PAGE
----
top of page
Rudy Tamburrino.jpg

East Haven’s Rudolph “Rudy” Tamburrino is a natural storyteller who serves as neighborhood grandpa.

(Photo courtesy of Rudy Tamburrino)

Rudolph Tamburrino: The Neighborhood Grandpa

BY JASON  J. MARCHI / ZIP06.COM • 12/22/2021 08:30 A.M. EST



What’s more wonderful than a person who has lived for over nine decades and has endless stories to tell? Someone who shares those stories readily, of course. Rudolph “Rudy” Tamburrino, who will turn 93 next April, has so many wondrous life experiences to share his memories could fill a book.


In sharing those stories, Rudy exudes happiness like the sun breaking through rain clouds, and in turn, appreciates seeing happiness in others.

It all started when Rudy was born in Bridgeport in 1929, the same year the stock market crashed on Wall Street, which heralded the beginning of the Great Depression and caused economic suffering that lasted until the late 1930s, shortly before the United States entered World War II.


As a young boy growing up during the Depression, Rudy lived that suffering firsthand.

“My family moved to a farm in Shelton when I was 8 because it was too expensive to live in the city anymore,” Rudy recalls.

Once on the farm, Rudy says everyone in his family—himself, mom, dad, one brother, and four sisters—worked the land and the animals to survive.

“It was tough work,” Rudy explains. “Everyone had to do his share to find work that brought in some money.”

Money was so scarce, in fact, Rudy’s schooling was cut short because he needed to work to help the family.

“On the farm, I learned to milk cows, slaughter pigs to make our own bacon and sausage, clean chicken coops, candle eggs [to make sure there were no embryos inside], grow vegetables, pick blueberries the size of your thumb with my mother, and wash our clothes by hand.”

He also learned how to grow one-pound tomatoes by picking off all the flowers to force just one tomato to grow on a single plant, and how to pick wild mushrooms after a rain (with the three family canines in tow) and determine which varieties were safe to eat.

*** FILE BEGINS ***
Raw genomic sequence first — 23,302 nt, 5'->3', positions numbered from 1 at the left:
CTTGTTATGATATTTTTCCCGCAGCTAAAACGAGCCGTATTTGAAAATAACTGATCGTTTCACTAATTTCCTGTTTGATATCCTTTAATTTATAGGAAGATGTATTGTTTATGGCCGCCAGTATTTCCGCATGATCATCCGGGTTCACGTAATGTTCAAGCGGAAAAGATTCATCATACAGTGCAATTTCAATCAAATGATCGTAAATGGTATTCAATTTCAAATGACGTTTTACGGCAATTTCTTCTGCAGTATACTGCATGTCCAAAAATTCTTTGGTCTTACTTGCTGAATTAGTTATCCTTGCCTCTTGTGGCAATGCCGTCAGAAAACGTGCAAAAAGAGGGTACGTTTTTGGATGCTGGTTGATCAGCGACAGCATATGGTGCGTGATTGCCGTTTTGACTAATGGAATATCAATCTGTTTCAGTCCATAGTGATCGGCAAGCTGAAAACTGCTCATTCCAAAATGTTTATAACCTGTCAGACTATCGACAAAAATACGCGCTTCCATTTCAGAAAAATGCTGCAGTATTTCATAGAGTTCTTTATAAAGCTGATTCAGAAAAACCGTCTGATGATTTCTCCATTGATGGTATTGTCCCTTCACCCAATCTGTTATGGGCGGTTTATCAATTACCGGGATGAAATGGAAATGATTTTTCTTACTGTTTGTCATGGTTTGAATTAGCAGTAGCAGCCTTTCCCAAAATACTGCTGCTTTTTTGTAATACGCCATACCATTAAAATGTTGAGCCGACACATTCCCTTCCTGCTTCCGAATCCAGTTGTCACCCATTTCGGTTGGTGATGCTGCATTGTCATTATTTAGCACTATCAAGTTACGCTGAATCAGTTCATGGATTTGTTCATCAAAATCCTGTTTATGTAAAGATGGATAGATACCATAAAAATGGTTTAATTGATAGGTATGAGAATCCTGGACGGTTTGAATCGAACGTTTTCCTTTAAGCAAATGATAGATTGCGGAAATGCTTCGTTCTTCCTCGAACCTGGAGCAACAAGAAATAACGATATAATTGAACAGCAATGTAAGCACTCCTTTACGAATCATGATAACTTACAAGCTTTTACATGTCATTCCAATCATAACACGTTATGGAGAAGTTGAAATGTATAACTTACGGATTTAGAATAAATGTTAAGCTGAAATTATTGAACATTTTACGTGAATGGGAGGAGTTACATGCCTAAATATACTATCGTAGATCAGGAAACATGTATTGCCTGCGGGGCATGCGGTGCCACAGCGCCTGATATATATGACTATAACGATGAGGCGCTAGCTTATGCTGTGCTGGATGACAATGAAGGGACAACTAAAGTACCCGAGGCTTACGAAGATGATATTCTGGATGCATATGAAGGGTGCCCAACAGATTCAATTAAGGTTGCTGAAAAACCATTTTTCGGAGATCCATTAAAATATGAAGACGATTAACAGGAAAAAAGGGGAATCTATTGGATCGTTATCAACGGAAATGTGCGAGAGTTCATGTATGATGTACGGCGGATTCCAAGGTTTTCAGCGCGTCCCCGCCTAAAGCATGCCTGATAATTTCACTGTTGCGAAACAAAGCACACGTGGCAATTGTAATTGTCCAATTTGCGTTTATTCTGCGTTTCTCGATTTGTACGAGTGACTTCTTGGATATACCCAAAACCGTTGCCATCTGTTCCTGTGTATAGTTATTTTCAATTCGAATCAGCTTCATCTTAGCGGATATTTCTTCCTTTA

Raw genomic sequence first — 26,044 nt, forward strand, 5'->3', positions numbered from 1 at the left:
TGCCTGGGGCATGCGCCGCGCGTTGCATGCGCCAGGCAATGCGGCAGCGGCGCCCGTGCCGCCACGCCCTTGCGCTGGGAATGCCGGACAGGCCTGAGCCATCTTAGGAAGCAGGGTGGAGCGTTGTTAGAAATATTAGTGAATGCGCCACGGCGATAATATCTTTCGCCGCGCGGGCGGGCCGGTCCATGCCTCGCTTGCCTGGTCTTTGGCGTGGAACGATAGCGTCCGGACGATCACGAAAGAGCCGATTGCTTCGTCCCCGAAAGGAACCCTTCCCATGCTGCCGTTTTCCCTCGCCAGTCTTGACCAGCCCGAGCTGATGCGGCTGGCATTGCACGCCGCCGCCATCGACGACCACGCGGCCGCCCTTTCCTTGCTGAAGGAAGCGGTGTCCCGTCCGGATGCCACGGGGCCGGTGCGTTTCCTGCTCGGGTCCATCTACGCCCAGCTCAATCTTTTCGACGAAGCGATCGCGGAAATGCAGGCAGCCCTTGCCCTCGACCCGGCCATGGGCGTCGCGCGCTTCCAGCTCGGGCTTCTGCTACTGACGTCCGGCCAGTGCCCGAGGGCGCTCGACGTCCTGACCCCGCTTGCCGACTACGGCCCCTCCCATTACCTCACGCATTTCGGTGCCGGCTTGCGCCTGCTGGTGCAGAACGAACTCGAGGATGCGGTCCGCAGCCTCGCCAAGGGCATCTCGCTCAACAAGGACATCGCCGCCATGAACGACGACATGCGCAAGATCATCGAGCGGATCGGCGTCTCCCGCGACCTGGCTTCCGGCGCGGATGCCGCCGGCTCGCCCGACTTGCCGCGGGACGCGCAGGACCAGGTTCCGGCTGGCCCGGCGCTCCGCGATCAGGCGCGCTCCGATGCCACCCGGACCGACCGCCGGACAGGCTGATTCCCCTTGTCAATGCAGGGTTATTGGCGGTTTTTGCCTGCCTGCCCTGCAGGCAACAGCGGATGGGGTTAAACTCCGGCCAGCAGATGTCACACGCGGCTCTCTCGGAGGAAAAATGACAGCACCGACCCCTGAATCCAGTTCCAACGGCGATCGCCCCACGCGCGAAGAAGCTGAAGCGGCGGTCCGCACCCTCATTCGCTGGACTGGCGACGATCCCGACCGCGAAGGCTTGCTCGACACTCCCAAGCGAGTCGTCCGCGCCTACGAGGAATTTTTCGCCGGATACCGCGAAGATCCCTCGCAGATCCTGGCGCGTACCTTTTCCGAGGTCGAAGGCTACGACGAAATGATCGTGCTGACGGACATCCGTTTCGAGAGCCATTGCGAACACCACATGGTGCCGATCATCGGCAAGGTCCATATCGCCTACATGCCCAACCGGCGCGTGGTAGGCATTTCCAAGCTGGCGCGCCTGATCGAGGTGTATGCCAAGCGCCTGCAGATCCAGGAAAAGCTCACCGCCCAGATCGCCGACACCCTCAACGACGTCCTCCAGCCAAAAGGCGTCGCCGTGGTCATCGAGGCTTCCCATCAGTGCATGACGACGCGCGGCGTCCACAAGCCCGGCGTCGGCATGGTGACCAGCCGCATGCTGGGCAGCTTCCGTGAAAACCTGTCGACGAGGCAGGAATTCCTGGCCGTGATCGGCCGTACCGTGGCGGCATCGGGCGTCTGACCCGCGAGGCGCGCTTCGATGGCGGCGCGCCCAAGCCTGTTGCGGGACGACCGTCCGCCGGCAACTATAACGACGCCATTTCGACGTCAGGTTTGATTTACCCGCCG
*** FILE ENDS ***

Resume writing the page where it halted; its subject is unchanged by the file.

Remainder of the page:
One of Rudy’s first jobs as a kid was emptying the drain pan from under the kitchen icebox. Electric refrigerators existed at the time, but Rudy’s family couldn’t afford such a modern luxury. Rudy equally recalls cutting cordwood for cooking and heating, and his mother making blood pudding from the bloodletting of slaughtered animals on the farm.

“Nothing went to waste,” he notes.

While Rudy says the farm life was difficult, his stories reveal a fun side to growing up.

“We would listen to The Lone Ranger and The Shadow on the radio,” Rudy recalls. “And I learned to crank-start and drive my father’s Model-T Ford when I was 12 or 13, went to the movies for 25 cents, and enjoyed days at Seaside Park in Bridgeport,” watching the flight activities at nearby Bridgeport Municipal Airport (known today as Sikorsky Memorial Airport).

A popular way for many young men age 18 and over to escape the poor conditions for many caused by the Depression was to join a branch of the U.S. military. Rudy was too young to serve in World War II, but when he was still age 17 in early 1947, he joined the U.S. Army (after fibbing that he was really 18), leaving his sweetheart, Wilma, at home.

He and Wilma eloped while he was in active service, and soon Wilma was with child. After just a year, the Army honorably discharged Rudy and told him to go home to care for his pregnant wife.

“I had a new baby coming, so they left me go,” Rudy says. “They told me to go back to my family.”

As Rudy began building his new life with Wilma and the first child—and a second not long after—jobs were still few and far between for many people during the late 1940s, Rudy remembers, and he took whatever work he could find to provide for his family and help keep the farm going.